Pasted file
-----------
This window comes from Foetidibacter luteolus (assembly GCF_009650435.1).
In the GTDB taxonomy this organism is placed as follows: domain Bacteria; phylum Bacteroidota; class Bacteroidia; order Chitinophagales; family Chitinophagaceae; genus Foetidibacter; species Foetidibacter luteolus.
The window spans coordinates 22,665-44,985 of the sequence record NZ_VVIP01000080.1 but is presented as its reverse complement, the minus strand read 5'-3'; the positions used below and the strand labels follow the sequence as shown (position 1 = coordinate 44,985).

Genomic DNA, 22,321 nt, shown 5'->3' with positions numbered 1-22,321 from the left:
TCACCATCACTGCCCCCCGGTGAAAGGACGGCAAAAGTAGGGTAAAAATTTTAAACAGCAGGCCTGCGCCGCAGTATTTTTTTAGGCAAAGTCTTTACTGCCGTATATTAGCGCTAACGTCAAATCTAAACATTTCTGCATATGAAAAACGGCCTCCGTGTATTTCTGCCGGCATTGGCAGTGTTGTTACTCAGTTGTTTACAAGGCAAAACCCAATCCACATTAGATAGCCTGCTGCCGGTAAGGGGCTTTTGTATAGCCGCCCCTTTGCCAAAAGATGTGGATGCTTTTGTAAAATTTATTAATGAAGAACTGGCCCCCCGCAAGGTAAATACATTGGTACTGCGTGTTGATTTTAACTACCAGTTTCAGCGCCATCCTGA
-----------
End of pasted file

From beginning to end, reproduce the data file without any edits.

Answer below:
This window comes from Foetidibacter luteolus (assembly GCF_009650435.1).
In the GTDB taxonomy this organism is placed as follows: domain Bacteria; phylum Bacteroidota; class Bacteroidia; order Chitinophagales; family Chitinophagaceae; genus Foetidibacter; species Foetidibacter luteolus.
The window spans coordinates 22,665-44,985 of the sequence record NZ_VVIP01000080.1 but is presented as its reverse complement, the minus strand read 5'-3'; the positions used below and the strand labels follow the sequence as shown (position 1 = coordinate 44,985).

Genomic DNA, 22,321 nt, shown 5'->3' with positions numbered 1-22,321 from the left:
TCACCATCACTGCCCCCCGGTGAAAGGACGGCAAAAGTAGGGTAAAAATTTTAAACAGCAGGCCTGCGCCGCAGTATTTTTTTAGGCAAAGTCTTTACTGCCGTATATTAGCGCTAACGTCAAATCTAAACATTTCTGCATATGAAAAACGGCCTCCGTGTATTTCTGCCGGCATTGGCAGTGTTGTTACTCAGTTGTTTACAAGGCAAAACCCAATCCACATTAGATAGCCTGCTGCCGGTAAGGGGCTTTTGTATAGCCGCCCCTTTGCCAAAAGATGTGGATGCTTTTGTAAAATTTATTAATGAAGAACTGGCCCCCCGCAAGGTAAATACATTGGTACTGCGTGTTGATTTTAACTACCAGTTTCAGCGCCATCCTGA